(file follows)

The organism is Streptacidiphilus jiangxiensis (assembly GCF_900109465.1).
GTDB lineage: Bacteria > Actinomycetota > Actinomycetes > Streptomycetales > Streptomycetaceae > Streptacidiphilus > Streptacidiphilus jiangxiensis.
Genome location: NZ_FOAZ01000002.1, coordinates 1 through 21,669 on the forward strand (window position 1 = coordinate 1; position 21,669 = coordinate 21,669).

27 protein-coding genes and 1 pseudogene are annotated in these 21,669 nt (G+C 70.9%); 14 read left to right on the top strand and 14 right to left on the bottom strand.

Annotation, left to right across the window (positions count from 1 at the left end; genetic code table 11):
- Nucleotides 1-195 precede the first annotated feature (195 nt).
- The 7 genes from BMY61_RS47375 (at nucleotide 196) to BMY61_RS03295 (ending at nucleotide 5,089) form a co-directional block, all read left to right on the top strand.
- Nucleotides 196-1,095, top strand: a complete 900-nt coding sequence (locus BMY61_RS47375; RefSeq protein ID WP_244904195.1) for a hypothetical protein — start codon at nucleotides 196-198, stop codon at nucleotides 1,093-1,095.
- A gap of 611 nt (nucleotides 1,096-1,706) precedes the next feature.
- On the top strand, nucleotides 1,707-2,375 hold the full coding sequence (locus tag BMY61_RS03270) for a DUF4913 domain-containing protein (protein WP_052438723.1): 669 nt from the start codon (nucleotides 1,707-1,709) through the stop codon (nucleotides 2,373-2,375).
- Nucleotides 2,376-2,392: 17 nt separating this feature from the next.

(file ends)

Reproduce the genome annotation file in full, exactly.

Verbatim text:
The organism is Streptacidiphilus jiangxiensis (assembly GCF_900109465.1).
GTDB lineage: Bacteria > Actinomycetota > Actinomycetes > Streptomycetales > Streptomycetaceae > Streptacidiphilus > Streptacidiphilus jiangxiensis.
Genome location: NZ_FOAZ01000002.1, coordinates 1 through 21,669 on the forward strand (window position 1 = coordinate 1; position 21,669 = coordinate 21,669).

27 protein-coding genes and 1 pseudogene are annotated in these 21,669 nt (G+C 70.9%); 14 read left to right on the top strand and 14 right to left on the bottom strand.

Annotation, left to right across the window (positions count from 1 at the left end; genetic code table 11):
- Nucleotides 1-195 precede the first annotated feature (195 nt).
- The 7 genes from BMY61_RS47375 (at nucleotide 196) to BMY61_RS03295 (ending at nucleotide 5,089) form a co-directional block, all read left to right on the top strand.
- Nucleotides 196-1,095, top strand: a complete 900-nt coding sequence (locus BMY61_RS47375; RefSeq protein ID WP_244904195.1) for a hypothetical protein — start codon at nucleotides 196-198, stop codon at nucleotides 1,093-1,095.
- A gap of 611 nt (nucleotides 1,096-1,706) precedes the next feature.
- On the top strand, nucleotides 1,707-2,375 hold the full coding sequence (locus tag BMY61_RS03270) for a DUF4913 domain-containing protein (protein WP_052438723.1): 669 nt from the start codon (nucleotides 1,707-1,709) through the stop codon (nucleotides 2,373-2,375).
- Nucleotides 2,376-2,392: 17 nt separating this feature from the next.